Lay siege to: Put in a very difficult situation.
Taken from the late 16th century Dutch belegeren meaning to camp round, which was created from be- (all) about + leger a camp..
“Seize them, beleaguer them, and lie in wait for them.”
“The more beleaguered he feels, the more he will dig in his heels.”
Opposition to the disestablishment of the Church of England.
Antidisestablishmentarianism is very occasionally found in genuine use, but it is most often cited as an example of a very long word. Other similar curiosities are floccinaucinihilipilification and pneumonoultramicroscopicsilicovolcanoconiosis (the longest word in this dictionary).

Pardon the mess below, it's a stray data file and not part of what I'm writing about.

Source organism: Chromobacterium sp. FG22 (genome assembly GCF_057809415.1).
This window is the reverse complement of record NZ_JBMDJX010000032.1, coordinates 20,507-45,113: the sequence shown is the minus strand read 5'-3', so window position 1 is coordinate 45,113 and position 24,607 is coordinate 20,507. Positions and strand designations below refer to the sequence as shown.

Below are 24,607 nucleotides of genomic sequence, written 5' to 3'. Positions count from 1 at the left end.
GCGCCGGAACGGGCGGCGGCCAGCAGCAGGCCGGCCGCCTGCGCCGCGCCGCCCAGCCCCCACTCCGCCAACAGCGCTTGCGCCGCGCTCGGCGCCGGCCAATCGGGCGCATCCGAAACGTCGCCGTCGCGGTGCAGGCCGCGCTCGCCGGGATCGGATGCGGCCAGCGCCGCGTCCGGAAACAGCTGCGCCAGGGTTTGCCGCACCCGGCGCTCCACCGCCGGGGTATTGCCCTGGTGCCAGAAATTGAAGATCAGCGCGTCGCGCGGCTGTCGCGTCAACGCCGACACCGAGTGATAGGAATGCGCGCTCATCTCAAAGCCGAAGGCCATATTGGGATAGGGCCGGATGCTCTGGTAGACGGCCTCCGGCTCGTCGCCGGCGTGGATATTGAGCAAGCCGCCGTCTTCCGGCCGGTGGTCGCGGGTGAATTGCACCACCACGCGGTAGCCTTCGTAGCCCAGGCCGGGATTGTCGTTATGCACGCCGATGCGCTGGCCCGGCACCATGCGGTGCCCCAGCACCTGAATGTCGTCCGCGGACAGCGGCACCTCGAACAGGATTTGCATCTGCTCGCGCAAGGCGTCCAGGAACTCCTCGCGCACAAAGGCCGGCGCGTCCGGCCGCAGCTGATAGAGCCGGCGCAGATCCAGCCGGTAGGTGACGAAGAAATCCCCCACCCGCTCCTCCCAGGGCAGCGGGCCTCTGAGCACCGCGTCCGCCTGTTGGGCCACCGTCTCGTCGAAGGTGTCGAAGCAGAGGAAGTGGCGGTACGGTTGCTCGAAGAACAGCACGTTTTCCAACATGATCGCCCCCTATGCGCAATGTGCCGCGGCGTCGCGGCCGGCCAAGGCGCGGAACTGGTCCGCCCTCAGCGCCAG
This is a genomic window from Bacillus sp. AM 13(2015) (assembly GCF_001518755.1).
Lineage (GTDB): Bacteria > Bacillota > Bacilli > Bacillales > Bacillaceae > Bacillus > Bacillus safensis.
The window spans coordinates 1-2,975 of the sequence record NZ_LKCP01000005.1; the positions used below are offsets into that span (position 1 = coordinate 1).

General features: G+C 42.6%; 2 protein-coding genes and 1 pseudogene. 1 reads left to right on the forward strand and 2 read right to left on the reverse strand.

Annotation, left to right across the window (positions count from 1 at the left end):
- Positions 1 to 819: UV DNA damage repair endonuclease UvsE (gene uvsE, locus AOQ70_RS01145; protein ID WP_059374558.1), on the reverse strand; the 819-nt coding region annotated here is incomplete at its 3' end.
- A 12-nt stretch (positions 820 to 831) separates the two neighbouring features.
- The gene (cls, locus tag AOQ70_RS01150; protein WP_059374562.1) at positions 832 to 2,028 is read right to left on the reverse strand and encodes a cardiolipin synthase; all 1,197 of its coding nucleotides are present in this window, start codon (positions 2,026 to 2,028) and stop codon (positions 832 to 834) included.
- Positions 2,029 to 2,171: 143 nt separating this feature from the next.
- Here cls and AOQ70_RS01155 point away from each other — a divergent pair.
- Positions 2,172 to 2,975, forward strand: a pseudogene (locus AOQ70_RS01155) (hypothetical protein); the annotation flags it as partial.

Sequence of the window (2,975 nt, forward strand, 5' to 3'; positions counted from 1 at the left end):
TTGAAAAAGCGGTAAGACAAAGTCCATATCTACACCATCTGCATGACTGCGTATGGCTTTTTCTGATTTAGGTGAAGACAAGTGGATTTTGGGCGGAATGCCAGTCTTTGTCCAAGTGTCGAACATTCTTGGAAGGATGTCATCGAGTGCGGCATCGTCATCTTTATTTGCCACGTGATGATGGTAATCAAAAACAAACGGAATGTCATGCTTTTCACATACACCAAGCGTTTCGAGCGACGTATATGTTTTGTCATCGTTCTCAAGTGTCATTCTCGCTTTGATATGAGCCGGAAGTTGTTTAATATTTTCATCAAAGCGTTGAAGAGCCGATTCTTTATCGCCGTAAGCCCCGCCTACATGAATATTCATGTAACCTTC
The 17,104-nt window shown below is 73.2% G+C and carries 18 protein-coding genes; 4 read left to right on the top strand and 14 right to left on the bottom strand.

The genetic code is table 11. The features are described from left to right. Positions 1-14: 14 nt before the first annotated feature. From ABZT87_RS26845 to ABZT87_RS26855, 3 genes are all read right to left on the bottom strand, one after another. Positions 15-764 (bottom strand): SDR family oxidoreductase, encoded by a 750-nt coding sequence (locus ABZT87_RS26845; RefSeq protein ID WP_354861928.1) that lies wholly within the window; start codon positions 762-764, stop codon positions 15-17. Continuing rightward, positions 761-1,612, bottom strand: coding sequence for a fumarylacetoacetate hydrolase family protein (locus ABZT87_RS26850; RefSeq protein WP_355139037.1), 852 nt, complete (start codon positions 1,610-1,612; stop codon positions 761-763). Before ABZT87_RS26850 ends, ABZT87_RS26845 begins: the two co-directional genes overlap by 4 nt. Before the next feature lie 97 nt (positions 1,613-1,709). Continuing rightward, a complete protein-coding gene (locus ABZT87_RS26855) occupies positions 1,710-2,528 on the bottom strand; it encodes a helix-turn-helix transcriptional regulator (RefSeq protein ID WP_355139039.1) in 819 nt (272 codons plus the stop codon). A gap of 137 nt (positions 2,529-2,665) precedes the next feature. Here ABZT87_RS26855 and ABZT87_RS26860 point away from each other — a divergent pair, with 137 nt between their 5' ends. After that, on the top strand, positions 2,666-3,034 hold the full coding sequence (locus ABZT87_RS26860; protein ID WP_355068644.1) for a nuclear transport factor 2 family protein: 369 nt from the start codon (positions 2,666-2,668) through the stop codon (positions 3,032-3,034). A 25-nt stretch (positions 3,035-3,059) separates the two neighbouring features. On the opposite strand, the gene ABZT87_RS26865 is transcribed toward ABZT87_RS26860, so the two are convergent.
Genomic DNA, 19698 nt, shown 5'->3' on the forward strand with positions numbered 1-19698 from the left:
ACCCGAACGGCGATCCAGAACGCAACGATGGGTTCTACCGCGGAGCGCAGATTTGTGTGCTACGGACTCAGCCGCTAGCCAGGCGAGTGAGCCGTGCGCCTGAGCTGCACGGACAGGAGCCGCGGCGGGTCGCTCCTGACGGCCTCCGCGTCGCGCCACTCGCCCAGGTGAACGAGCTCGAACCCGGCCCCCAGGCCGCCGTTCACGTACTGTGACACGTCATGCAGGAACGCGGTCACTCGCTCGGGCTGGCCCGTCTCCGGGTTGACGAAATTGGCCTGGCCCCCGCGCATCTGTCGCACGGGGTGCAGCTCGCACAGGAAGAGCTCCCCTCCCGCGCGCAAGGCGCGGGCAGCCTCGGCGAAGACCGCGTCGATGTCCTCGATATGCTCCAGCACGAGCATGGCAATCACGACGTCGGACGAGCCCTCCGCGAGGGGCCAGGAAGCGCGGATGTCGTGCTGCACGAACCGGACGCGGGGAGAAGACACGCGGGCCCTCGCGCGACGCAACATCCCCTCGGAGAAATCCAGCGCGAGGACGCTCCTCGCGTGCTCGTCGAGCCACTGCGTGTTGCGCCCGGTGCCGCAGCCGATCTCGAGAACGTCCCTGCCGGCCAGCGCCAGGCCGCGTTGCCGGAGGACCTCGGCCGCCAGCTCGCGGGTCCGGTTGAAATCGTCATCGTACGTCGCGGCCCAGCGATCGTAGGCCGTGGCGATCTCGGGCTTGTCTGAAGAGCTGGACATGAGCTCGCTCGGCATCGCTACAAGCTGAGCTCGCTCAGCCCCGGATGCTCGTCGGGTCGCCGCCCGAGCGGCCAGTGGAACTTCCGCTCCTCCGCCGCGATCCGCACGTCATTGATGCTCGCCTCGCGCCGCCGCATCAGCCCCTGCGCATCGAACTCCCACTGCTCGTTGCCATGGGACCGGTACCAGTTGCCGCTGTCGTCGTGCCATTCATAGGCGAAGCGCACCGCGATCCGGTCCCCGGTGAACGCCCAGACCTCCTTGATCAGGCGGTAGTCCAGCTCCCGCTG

Kickshaw (noun) (archaic)
A fancy but insubstantial cooked dish, especially one of foreign origin. Or, An elegant but insubstantial trinket.
Late 16th century: from French quelque chose ‘something’. The French spelling was common in the 17th century; the present form results from interpretation of quelque chose as plural.
Chimaera (noun) (also Chimera)
(in Greek mythology) a fire-breathing female monster with a lion’s head, a goat’s body, and a serpent’s tail. (modern biology) An organism containing a mixture of genetically different tissues, formed by processes such as fusion of early embryos, grafting, or mutation.
Late Middle English: via Latin from Greek khimaira ‘she-goat or chimaera’.